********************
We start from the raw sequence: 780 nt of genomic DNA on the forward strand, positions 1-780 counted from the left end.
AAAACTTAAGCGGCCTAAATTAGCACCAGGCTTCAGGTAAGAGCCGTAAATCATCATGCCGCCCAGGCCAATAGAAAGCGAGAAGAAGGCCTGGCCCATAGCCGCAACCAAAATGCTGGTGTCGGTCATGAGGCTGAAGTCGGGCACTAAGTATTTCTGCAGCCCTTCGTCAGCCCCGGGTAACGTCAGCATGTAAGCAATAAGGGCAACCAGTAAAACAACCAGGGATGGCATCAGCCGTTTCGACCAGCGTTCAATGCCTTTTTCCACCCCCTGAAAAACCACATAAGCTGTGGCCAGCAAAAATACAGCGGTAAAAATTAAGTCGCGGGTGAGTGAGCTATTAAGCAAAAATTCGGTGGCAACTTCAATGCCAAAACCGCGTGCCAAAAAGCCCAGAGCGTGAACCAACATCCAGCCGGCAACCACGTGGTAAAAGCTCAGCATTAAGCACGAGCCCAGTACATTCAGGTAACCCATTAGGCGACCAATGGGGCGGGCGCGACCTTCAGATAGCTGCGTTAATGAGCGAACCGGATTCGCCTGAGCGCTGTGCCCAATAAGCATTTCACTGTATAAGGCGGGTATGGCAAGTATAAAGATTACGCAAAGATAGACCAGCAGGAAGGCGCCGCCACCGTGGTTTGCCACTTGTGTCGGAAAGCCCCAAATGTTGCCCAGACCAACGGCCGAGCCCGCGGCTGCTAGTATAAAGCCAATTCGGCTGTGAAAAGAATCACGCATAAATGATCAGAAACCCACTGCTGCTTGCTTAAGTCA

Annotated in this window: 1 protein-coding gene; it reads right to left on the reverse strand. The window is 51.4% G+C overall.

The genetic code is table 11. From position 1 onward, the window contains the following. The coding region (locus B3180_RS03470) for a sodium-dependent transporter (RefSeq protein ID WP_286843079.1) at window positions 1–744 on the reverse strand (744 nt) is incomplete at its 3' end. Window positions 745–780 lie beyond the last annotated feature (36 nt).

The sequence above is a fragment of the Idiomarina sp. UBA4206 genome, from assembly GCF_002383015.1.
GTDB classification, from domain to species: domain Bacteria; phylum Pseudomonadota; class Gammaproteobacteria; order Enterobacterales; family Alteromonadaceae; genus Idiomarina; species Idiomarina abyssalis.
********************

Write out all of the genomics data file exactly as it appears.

We start from the raw sequence: 780 nt of genomic DNA on the forward strand, positions 1-780 counted from the left end.
AAAACTTAAGCGGCCTAAATTAGCACCAGGCTTCAGGTAAGAGCCGTAAATCATCATGCCGCCCAGGCCAATAGAAAGCGAGAAGAAGGCCTGGCCCATAGCCGCAACCAAAATGCTGGTGTCGGTCATGAGGCTGAAGTCGGGCACTAAGTATTTCTGCAGCCCTTCGTCAGCCCCGGGTAACGTCAGCATGTAAGCAATAAGGGCAACCAGTAAAACAACCAGGGATGGCATCAGCCGTTTCGACCAGCGTTCAATGCCTTTTTCCACCCCCTGAAAAACCACATAAGCTGTGGCCAGCAAAAATACAGCGGTAAAAATTAAGTCGCGGGTGAGTGAGCTATTAAGCAAAAATTCGGTGGCAACTTCAATGCCAAAACCGCGTGCCAAAAAGCCCAGAGCGTGAACCAACATCCAGCCGGCAACCACGTGGTAAAAGCTCAGCATTAAGCACGAGCCCAGTACATTCAGGTAACCCATTAGGCGACCAATGGGGCGGGCGCGACCTTCAGATAGCTGCGTTAATGAGCGAACCGGATTCGCCTGAGCGCTGTGCCCAATAAGCATTTCACTGTATAAGGCGGGTATGGCAAGTATAAAGATTACGCAAAGATAGACCAGCAGGAAGGCGCCGCCACCGTGGTTTGCCACTTGTGTCGGAAAGCCCCAAATGTTGCCCAGACCAACGGCCGAGCCCGCGGCTGCTAGTATAAAGCCAATTCGGCTGTGAAAAGAATCACGCATAAATGATCAGAAACCCACTGCTGCTTGCTTAAGTCA

Annotated in this window: 1 protein-coding gene; it reads right to left on the reverse strand. The window is 51.4% G+C overall.

The genetic code is table 11. From position 1 onward, the window contains the following. The coding region (locus B3180_RS03470) for a sodium-dependent transporter (RefSeq protein ID WP_286843079.1) at window positions 1–744 on the reverse strand (744 nt) is incomplete at its 3' end. Window positions 745–780 lie beyond the last annotated feature (36 nt).

The sequence above is a fragment of the Idiomarina sp. UBA4206 genome, from assembly GCF_002383015.1.
GTDB classification, from domain to species: domain Bacteria; phylum Pseudomonadota; class Gammaproteobacteria; order Enterobacterales; family Alteromonadaceae; genus Idiomarina; species Idiomarina abyssalis.